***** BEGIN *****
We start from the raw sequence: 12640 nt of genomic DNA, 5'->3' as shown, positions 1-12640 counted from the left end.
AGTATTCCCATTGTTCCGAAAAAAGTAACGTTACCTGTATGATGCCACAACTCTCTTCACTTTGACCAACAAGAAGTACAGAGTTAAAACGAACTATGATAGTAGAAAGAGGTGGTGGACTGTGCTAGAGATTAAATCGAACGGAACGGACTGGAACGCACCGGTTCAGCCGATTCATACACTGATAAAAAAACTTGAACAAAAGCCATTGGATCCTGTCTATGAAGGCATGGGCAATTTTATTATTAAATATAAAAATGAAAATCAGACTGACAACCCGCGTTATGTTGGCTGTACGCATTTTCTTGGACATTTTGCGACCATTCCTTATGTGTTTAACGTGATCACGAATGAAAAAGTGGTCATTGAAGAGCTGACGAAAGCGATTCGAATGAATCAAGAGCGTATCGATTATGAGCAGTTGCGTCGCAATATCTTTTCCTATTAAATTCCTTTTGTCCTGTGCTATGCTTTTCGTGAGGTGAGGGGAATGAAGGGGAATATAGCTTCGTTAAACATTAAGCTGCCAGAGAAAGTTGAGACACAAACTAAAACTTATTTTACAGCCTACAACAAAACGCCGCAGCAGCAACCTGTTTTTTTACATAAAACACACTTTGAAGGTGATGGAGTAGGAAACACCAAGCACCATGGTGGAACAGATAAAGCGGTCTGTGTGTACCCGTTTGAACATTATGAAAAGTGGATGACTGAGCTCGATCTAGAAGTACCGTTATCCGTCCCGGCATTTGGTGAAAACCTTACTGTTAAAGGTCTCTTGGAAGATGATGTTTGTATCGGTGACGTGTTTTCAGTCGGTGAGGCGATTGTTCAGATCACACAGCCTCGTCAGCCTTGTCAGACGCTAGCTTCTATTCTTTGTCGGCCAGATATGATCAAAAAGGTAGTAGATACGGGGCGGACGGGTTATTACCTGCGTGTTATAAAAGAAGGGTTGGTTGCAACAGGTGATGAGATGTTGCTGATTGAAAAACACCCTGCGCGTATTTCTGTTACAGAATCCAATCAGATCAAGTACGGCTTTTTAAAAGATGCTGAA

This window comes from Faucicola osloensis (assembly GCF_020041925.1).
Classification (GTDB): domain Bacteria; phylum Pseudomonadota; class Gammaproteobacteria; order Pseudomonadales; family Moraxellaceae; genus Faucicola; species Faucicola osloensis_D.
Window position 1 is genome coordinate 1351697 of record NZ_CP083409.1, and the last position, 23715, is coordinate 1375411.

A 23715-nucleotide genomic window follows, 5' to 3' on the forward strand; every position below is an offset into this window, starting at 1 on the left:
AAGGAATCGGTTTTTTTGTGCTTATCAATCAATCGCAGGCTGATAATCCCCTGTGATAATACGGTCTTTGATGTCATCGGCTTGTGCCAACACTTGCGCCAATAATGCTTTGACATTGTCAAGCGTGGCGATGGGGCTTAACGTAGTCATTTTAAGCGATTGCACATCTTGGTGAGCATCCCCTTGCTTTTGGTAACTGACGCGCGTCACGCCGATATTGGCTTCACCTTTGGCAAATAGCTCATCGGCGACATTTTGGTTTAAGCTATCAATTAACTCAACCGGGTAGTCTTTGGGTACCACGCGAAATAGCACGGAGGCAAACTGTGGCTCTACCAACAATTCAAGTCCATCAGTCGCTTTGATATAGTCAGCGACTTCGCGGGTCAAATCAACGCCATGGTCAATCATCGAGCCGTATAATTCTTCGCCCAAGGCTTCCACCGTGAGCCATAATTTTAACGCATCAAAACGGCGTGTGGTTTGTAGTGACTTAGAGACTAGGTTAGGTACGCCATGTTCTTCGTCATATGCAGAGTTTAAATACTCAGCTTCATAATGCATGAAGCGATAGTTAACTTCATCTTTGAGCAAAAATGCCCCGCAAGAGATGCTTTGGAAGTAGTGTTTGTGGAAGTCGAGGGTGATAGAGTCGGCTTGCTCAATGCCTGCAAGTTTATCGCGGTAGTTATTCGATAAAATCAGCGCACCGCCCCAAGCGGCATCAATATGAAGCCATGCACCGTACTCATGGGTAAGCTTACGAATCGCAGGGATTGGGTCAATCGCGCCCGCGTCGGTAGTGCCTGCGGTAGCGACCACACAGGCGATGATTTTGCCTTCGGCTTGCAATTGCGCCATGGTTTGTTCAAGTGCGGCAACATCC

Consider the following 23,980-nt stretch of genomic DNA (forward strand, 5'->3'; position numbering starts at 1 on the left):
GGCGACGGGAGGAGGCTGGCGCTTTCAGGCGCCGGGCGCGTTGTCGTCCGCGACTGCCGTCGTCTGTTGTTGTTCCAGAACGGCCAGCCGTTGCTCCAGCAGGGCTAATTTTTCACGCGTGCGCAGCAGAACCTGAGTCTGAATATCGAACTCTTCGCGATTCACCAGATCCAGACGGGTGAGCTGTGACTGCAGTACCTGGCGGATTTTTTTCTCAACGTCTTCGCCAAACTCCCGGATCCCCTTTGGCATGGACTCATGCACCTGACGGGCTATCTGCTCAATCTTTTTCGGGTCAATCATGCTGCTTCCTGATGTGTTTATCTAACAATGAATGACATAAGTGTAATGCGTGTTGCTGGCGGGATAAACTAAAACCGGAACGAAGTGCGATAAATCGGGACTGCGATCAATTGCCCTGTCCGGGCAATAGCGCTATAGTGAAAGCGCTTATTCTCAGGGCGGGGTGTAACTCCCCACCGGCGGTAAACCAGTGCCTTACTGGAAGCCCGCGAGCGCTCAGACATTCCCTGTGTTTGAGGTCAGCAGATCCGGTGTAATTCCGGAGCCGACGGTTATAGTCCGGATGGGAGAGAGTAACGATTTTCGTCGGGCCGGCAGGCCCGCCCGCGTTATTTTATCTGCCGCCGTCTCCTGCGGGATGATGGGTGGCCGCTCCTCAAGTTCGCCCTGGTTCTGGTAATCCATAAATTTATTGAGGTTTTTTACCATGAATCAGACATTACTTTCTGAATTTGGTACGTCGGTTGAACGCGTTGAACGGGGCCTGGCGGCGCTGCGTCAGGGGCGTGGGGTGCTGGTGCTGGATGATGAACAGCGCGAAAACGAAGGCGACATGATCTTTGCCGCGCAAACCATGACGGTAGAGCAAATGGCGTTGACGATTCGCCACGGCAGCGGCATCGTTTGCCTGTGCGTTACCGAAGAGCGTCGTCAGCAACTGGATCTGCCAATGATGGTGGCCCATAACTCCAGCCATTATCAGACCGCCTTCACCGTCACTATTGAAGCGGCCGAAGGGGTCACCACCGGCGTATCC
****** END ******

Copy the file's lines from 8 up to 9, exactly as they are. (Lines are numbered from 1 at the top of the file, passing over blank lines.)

Consider the following 23,980-nt stretch of genomic DNA (forward strand, 5'->3'; position numbering starts at 1 on the left):
GGCGACGGGAGGAGGCTGGCGCTTTCAGGCGCCGGGCGCGTTGTCGTCCGCGACTGCCGTCGTCTGTTGTTGTTCCAGAACGGCCAGCCGTTGCTCCAGCAGGGCTAATTTTTCACGCGTGCGCAGCAGAACCTGAGTCTGAATATCGAACTCTTCGCGATTCACCAGATCCAGACGGGTGAGCTGTGACTGCAGTACCTGGCGGATTTTTTTCTCAACGTCTTCGCCAAACTCCCGGATCCCCTTTGGCATGGACTCATGCACCTGACGGGCTATCTGCTCAATCTTTTTCGGGTCAATCATGCTGCTTCCTGATGTGTTTATCTAACAATGAATGACATAAGTGTAATGCGTGTTGCTGGCGGGATAAACTAAAACCGGAACGAAGTGCGATAAATCGGGACTGCGATCAATTGCCCTGTCCGGGCAATAGCGCTATAGTGAAAGCGCTTATTCTCAGGGCGGGGTGTAACTCCCCACCGGCGGTAAACCAGTGCCTTACTGGAAGCCCGCGAGCGCTCAGACATTCCCTGTGTTTGAGGTCAGCAGATCCGGTGTAATTCCGGAGCCGACGGTTATAGTCCGGATGGGAGAGAGTAACGATTTTCGTCGGGCCGGCAGGCCCGCCCGCGTTATTTTATCTGCCGCCGTCTCCTGCGGGATGATGGGTGGCCGCTCCTCAAGTTCGCCCTGGTTCTGGTAATCCATAAATTTATTGAGGTTTTTTACCATGAATCAGACATTACTTTCTGAATTTGGTACGTCGGTTGAACGCGTTGAACGGGGCCTGGCGGCGCTGCGTCAGGGGCGTGGGGTGCTGGTGCTGGATGATGAACAGCGCGAAAACGAAGGCGACATGATCTTTGCCGCGCAAACCATGACGGTAGAGCAAATGGCGTTGACGATTCGCCACGGCAGCGGCATCGTTTGCCTGTGCGTTACCGAAGAGCGTCGTCAGCAACTGGATCTGCCAATGATGGTGGCCCATAACTCCAGCCATTATCAGACCGCCTTCACCGTCACTATTGAAGCGGCCGAAGGGGTCACCACCGGCGTATCC